A quick video of me painting one of the newspaper paintings
Sunday, January 25, 2009
I end up with a lot of paint cans it seems and what to do with them??? Yes, they can be delivered
to the recycling center once the paint is gone or completely dried in the can .....but I think they can be used for other things.
I removed the paper label and cleaned the glue off and primed the metal with BIN primer (love it for EVERYTHING). Then it's a pretty simple process of base coating it with a khaki green ( matching a lot of my exterior lattice work) Last summer I stopped at that point with several cans painted khaki green and used them in a row on the deck to hold geraniums.
Recently with rubber stamps in hand and paint cans in the basement for the winter I added more designs and color to the cans....what took me so long? I love them.......can't wait for Summer to get them outside again with geraniums.
Monday, January 19, 2009
This is one way to use shredded paper. I love the texture of the paper in the bag and always wonder what to do with it. It looks like hair or straw.......some kind of filler that should be useful
stuff to do something else with ...but what???
After reading about Papercrete as an alternative building material for solid structures...yes.some people are working on recycling paper into bricks to be used for housing.....I decided to try it on a smaller scale.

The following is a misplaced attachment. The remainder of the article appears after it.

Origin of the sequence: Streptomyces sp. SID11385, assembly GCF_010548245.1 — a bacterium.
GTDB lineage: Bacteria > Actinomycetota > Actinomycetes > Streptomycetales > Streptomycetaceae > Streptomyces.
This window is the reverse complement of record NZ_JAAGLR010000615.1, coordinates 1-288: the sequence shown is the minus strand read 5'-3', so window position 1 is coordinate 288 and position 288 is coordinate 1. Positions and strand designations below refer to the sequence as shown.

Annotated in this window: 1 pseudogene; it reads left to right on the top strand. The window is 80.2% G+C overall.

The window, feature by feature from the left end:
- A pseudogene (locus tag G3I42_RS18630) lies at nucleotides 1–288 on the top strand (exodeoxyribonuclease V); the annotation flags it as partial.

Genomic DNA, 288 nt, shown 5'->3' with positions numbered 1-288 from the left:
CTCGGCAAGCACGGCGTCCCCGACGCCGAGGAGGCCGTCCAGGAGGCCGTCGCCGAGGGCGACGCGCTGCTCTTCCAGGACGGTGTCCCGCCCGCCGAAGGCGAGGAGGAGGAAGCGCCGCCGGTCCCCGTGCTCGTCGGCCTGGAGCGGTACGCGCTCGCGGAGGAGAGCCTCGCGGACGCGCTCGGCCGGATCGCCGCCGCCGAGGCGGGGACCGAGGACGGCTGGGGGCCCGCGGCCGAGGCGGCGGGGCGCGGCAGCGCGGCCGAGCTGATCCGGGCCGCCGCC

I used a large plastic salad bowl from a luncheon at work that was headed for the garbage can and cast a mixture of shredded paper and quikcrete on the inside. It's hard to describe the right mix of paper ,water and quikcrete.
I fill a 5 gallon sheet rock compound bucket with paper and wet it down and let the paper soak for a while to break it up a little. Then I strain off most of the water ( I can always add more water when I add in the Quikcrete.) The paper is wet and clumpy and I add between 5 and 6 tin cans of quikcrete ( I always save tin cans to use for this so that's recycling too.) Then I mix the wet paper and the quikcrete (wearing gloves on my hands ..which is what I end up using even if I start out with a stirring stick and trying to stay out of it...it just can't be done...have to get hands in and really mix the mix together.) After trial and error I've discovered that the mix needs to be a little moist but not sopping wet.
Then with my gloved hands I pat it into the inside of the plastic bowl. I add a little bit extra around the top edge of the bowl to help reinforce it when it's finally out of the mold. It can take quite a while to dry especially in the cold damp days of winter. Some patience is required and I try to put it in a warm room ( I usually cast in the basement where I can be as messy as it needs to be but it's cold and takes a long time if I just leave it down there.)
Sometimes best to just forget about it and leave it alone ...hard to do. I always want to unmold it and have had some bowls fall apart out of the mold because they were still too wet. For this one I just left it in its natural greyish state but I am going to cast some and then add paint and pattern for another look.